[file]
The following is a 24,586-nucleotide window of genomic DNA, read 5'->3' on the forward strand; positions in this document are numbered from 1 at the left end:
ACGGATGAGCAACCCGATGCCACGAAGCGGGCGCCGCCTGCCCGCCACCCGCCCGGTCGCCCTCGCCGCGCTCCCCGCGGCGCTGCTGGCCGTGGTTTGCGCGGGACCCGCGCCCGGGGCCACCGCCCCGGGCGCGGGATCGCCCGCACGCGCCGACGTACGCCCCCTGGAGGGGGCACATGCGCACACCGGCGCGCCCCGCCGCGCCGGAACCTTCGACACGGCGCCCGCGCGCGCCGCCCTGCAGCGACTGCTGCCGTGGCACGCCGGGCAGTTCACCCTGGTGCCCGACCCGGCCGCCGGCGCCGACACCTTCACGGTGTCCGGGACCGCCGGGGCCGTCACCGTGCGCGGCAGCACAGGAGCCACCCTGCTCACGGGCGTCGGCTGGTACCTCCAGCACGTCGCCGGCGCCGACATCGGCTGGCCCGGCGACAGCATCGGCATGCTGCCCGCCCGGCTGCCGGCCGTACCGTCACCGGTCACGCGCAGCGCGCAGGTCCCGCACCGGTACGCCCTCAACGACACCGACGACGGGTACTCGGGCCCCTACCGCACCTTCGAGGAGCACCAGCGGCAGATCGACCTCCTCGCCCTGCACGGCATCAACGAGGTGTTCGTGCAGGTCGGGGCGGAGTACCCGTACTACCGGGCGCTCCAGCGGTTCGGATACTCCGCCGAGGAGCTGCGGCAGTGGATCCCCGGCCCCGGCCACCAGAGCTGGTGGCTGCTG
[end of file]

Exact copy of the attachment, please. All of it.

The following is a 24,586-nucleotide window of genomic DNA, read 5'->3' on the forward strand; positions in this document are numbered from 1 at the left end:
ACGGATGAGCAACCCGATGCCACGAAGCGGGCGCCGCCTGCCCGCCACCCGCCCGGTCGCCCTCGCCGCGCTCCCCGCGGCGCTGCTGGCCGTGGTTTGCGCGGGACCCGCGCCCGGGGCCACCGCCCCGGGCGCGGGATCGCCCGCACGCGCCGACGTACGCCCCCTGGAGGGGGCACATGCGCACACCGGCGCGCCCCGCCGCGCCGGAACCTTCGACACGGCGCCCGCGCGCGCCGCCCTGCAGCGACTGCTGCCGTGGCACGCCGGGCAGTTCACCCTGGTGCCCGACCCGGCCGCCGGCGCCGACACCTTCACGGTGTCCGGGACCGCCGGGGCCGTCACCGTGCGCGGCAGCACAGGAGCCACCCTGCTCACGGGCGTCGGCTGGTACCTCCAGCACGTCGCCGGCGCCGACATCGGCTGGCCCGGCGACAGCATCGGCATGCTGCCCGCCCGGCTGCCGGCCGTACCGTCACCGGTCACGCGCAGCGCGCAGGTCCCGCACCGGTACGCCCTCAACGACACCGACGACGGGTACTCGGGCCCCTACCGCACCTTCGAGGAGCACCAGCGGCAGATCGACCTCCTCGCCCTGCACGGCATCAACGAGGTGTTCGTGCAGGTCGGGGCGGAGTACCCGTACTACCGGGCGCTCCAGCGGTTCGGATACTCCGCCGAGGAGCTGCGGCAGTGGATCCCCGGCCCCGGCCACCAGAGCTGGTGGCTGCTG